Anyone who has read my hints and tips know that I love Vega Conflict.

I bought the $2 introductory offer (200 coins + 500 bonus coins) way back in January, then bought $5 worth of coins on 4/17, 5/8 and 5/29. In early June, after a mis-click in the game cost me a bunch of coins, I sent a request to Kixeye support. I also asked the following question:

If I may make a suggestion, it might be a good idea to implement a confirmation dialog for >50 (say) coins spent. The lack of such a feature is costing Kixeye money: it is precisely because it is to easy to mis-click and waste large quantities of coins that I only purchasing coins in $5 tranches instead of $10 or $20. Please pass this along to the developers…

The following day I got a reply:

Kixeye2Translation: “It ain’t gonna happen, and we don’t care”. It is also a completely bogus answer, as the majority of users with coins in their accounts would rather not accidentally spend them. And a “one-time courtesy” along with an exhortation to be cautious is simply not good enough.

I haven’t purchased any more coins from Kixeye since then, and I don’t think I will. My Commerce Center turns out 14 coins a day, which is enough for me.

What a way to run a railroad.

Vega Conflict: New and Improved

A few days ago the good folks at Kixeye rolled out some improvements to Vega Conflict: The first and most obvious change is a new screen layout: The “Blueprints” icon has been moved from the bottom-left menu to the top right of the screen. It has been replaced with the “crafting” icon, which gives you direct access to the Workshop.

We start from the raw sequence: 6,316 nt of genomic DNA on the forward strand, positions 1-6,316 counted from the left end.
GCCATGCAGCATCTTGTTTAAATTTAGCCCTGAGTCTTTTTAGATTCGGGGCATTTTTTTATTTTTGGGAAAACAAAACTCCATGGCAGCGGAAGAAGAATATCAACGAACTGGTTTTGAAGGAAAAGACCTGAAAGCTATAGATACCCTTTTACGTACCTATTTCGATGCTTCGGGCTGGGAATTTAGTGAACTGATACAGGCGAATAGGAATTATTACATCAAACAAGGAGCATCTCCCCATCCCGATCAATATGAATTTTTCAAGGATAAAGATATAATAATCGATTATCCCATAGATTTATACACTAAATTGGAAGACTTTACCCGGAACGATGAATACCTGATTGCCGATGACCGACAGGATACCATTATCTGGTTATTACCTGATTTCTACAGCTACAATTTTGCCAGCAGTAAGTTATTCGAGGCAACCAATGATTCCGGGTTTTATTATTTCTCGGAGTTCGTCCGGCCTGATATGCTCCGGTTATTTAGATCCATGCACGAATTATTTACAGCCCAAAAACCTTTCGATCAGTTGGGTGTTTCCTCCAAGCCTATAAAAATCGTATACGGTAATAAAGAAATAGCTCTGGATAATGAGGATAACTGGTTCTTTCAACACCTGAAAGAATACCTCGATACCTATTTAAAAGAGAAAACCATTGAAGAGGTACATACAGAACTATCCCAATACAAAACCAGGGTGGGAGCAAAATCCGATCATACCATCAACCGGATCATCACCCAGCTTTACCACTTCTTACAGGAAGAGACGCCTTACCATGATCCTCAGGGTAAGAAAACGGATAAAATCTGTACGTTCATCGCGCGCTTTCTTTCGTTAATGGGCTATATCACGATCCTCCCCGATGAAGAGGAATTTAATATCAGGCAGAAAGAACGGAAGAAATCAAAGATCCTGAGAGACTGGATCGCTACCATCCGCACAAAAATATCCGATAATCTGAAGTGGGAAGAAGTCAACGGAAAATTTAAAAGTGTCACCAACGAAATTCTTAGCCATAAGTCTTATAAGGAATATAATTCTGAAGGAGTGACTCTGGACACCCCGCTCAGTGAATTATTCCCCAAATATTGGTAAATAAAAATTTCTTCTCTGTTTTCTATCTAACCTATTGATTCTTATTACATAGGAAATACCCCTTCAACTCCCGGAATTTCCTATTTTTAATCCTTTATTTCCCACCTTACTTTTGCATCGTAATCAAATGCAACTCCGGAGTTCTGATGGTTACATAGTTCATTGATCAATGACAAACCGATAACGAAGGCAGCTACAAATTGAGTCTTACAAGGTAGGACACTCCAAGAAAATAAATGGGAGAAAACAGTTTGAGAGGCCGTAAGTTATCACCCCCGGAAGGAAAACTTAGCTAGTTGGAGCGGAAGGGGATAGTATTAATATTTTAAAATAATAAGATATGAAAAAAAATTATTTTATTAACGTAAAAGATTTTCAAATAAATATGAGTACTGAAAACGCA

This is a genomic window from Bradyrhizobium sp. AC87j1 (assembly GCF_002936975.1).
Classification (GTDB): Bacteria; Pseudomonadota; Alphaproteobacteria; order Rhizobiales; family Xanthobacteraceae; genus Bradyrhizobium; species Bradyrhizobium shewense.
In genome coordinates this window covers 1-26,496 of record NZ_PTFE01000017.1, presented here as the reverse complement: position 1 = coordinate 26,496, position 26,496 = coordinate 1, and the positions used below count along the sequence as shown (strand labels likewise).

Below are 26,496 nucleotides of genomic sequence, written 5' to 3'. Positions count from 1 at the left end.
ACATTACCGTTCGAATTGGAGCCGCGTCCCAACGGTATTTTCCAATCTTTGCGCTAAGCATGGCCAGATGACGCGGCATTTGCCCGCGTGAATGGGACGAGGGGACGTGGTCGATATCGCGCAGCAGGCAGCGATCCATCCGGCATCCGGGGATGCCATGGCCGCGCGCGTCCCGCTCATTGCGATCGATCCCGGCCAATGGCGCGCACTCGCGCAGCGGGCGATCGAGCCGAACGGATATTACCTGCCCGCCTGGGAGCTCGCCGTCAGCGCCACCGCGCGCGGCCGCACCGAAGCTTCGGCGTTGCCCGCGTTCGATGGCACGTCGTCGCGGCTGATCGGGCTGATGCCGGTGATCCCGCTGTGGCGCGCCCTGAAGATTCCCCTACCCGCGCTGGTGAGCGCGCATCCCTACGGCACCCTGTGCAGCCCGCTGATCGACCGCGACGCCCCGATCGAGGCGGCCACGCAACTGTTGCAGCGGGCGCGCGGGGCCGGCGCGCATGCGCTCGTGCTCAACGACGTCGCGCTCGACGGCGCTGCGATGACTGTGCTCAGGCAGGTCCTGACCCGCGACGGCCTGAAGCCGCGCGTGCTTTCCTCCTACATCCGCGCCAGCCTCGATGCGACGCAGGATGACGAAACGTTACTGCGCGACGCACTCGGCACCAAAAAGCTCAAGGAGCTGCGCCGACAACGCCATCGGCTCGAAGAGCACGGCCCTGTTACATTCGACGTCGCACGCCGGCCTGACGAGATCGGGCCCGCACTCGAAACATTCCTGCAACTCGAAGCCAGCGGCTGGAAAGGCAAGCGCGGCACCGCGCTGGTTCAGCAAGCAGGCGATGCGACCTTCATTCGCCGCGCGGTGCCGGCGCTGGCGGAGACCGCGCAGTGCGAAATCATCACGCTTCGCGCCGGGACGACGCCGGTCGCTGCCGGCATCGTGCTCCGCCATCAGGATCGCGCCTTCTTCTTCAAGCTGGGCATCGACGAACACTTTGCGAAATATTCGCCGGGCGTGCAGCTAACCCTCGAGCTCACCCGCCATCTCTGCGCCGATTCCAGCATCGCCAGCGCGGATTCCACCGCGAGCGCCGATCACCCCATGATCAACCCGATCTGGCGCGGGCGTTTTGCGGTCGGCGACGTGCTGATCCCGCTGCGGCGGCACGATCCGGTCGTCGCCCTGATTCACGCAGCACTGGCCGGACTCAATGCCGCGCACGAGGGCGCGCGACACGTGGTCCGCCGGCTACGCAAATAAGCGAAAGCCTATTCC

Other changes:

  • Good News: Blood Amber icon moved from top left to right. Bad News: your Blood Amber balance is no longer shown – you have to open the Blood amber screen to see your balance.
  • Good News: It is more possible to reach the Fleet Management screen from planet and sector view without going through Base View. Bad News: “Recent Hulls” is only available in base view. There is no good reason for this, so I assume that it is a bug that will be fixed in the next upgrade.
  • In sector view, planet pop-up shows level of next spawn.
  • Crafting Dependencies on Event hulls have now been removed. This means that I can now upgrade my Ragnarok Carrier without have to unlock the Valhalla, for example. I am glad that they fixed this one.
  • They got rid of that ridiculous “Claim” screen when opening a strongbox – hurrah!


When I became a backer

Over the past hundred years, feminism has made a lot of advances for women.

This is, on the whole, a good thing.

But recently, it seems like the costs of this equality have been borne increasingly by men.

  • No-fault divorce has allowed women to walk away from the marriage while keeping most of the benefits of being married; the majority of divorces are filed by women. Women therefore have a financial incentive to divorce.